Each month at Everything Old Is New Again Live, David Kenney and co-producers Frank Dain and Cabaret Scenes Magazine present a cornucopia of delights for their audience. This month, the line-up included not only Mark Nadler, but the awesome talents of Baby Jane Dexter, Jeff Harnar, Terri Klausner, Marieann Meringolo, Kim David Smith, Ty Stephens, and Carol Woods.
Five-time Grammy award nominee jazz vocalist Karrin Allyson does it all: sings, plays classical and jazz piano, interprets the Great American Songbook with her unique musical sensibility, and writes her own songs. With the informal intimacy and spontaneity that David Kenney fosters at his monthly Everything Old Is New Again Live cabaret series, Ms. Allyson decided to alter her planned program in order to sing one of her own songs for the packed house, apropos for the rainy day in NYC.
Each month at Everything Old Is New Again Live—stationed at the elegant Metropolitan Room—Kenney and co-producers Frank Dain and Cabaret Scenes Magazine present a veritable master class of vocal wizardry and interpretation. This month, the enthusiastic audience was treated not only to Karrin Allyson, but also Jim Caruso and Billy Stritch, Eric Comstock and Barbara Fasano, Natalie Douglas, Stacy Sullivan, Gay Marshall, Nick Adams, Erich Bergen, Jonathan Karrant, Dane Vannatter, Ross Patterson, and Jon Weber, experts all at their craft.
David’s show can be heard on Sunday nights from 9-11pm on WBAI 99.5 FM, simulcast on WBAI.org on the Internet. And David’s live cabaret show continues on the first Sunday of each month from the Metropolitan. The next live show will be on Sunday, May 1st. If you’re in the NYC area then, join him for some great entertainment.
Click on the gray triangle above to hear Karrin Allyson’s “Wrap Up Some of That Sunshine.”
Once more, cabaret maestro David Kenney of radio station WBAI’s Everything Old Is New Again hosted a dynamite cabaret, aired live on WBAI from the chic Metropolitan Room in Manhattan. There were so many great acts, it’s hard to pick just one, but I was particularly impressed by jazz and blues vocalist Vivian Reed. She opened Sunday’s show and wowed the audience. Here you can listen to her interpretation of the Duke Ellington classic In A Sentimental Mood. Listening to her voice, I got flashes of Dinah Washington and Sarah Vaughn. The Drama Desk Award-winning Ms. Reed is truly extraordinary.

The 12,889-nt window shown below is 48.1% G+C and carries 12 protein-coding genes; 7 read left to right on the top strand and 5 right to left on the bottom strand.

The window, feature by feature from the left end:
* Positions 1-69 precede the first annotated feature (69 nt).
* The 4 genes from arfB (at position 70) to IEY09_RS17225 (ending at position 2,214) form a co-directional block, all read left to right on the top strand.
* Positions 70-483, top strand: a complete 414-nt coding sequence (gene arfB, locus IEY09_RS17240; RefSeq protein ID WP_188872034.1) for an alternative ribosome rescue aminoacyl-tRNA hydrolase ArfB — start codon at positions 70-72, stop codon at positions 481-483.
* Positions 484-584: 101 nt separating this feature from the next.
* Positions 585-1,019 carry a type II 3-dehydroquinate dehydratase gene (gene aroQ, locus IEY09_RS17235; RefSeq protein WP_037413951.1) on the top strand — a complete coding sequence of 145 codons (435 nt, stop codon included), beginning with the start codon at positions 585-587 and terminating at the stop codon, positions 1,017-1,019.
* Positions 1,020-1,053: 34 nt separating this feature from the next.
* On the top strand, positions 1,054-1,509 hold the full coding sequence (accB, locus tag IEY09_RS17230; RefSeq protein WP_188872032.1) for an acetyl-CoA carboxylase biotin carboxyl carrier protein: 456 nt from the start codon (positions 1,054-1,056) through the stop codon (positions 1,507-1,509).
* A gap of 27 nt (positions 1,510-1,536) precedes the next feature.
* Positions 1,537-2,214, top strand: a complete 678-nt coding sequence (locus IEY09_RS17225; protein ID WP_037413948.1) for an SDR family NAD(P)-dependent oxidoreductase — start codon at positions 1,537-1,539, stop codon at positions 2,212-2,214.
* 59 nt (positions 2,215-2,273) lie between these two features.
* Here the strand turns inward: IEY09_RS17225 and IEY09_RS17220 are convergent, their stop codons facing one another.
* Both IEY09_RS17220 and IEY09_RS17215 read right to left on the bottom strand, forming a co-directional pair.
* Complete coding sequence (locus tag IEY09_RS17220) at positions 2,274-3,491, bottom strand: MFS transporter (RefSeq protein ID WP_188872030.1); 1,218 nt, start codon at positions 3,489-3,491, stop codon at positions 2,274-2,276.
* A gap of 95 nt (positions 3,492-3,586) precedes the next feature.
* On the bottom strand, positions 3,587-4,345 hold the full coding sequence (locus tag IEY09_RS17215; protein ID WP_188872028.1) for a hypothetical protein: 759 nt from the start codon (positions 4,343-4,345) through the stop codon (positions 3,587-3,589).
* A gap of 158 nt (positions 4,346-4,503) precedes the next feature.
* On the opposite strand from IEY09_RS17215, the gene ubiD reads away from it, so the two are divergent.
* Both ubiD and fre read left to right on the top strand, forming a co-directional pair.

David’s show can be heard on Sunday nights from 9-11pm on WBAI 99.5 FM, simulcast on WBAI.org on the Internet. And David’s live cabaret show continues on the first Sunday of each month from the Metropolitan. The next live show will be on Sunday, April 3rd. If you’re in the NYC area then, join him for some great entertainment.
Click on the gray triangle to hear the soulful Ms. Reed. (Please excuse the technical broadcast hiccup near the end—I just pretend I’m listening to vinyl!)
Listen as musical composer and commentator Rob Kapilow deconstructs Bernstein’s masterpiece, “Tonight,” from West Side Story. Utilizing the revisions of the song from Bernstein’s archives, Kapilow explains, musical phrase by phrase, how the song is constructed, and why it works so well. It’s a fascinating exegesis and all the more wonderful for the heavenly singing of Sally Wilfert and Michael Winther as Maria and Tony.
As the cherry on top, after Kapilow’s close explication, Wilfert and Winther get to sing the song through, uninterrupted.
This enlightening demonstration was just one of several bonuses the audience was treated to at this month’sEverything Old is New Again Live cabaret performance, David Kenney’s monthly fundraiser for radio station WBAI 99.5 FM NYC at The Metropolitan Room. The next live show is March 6th; until then, keep happy by listening to David’s show every Sunday night from 9-11pm, at WBAI.org.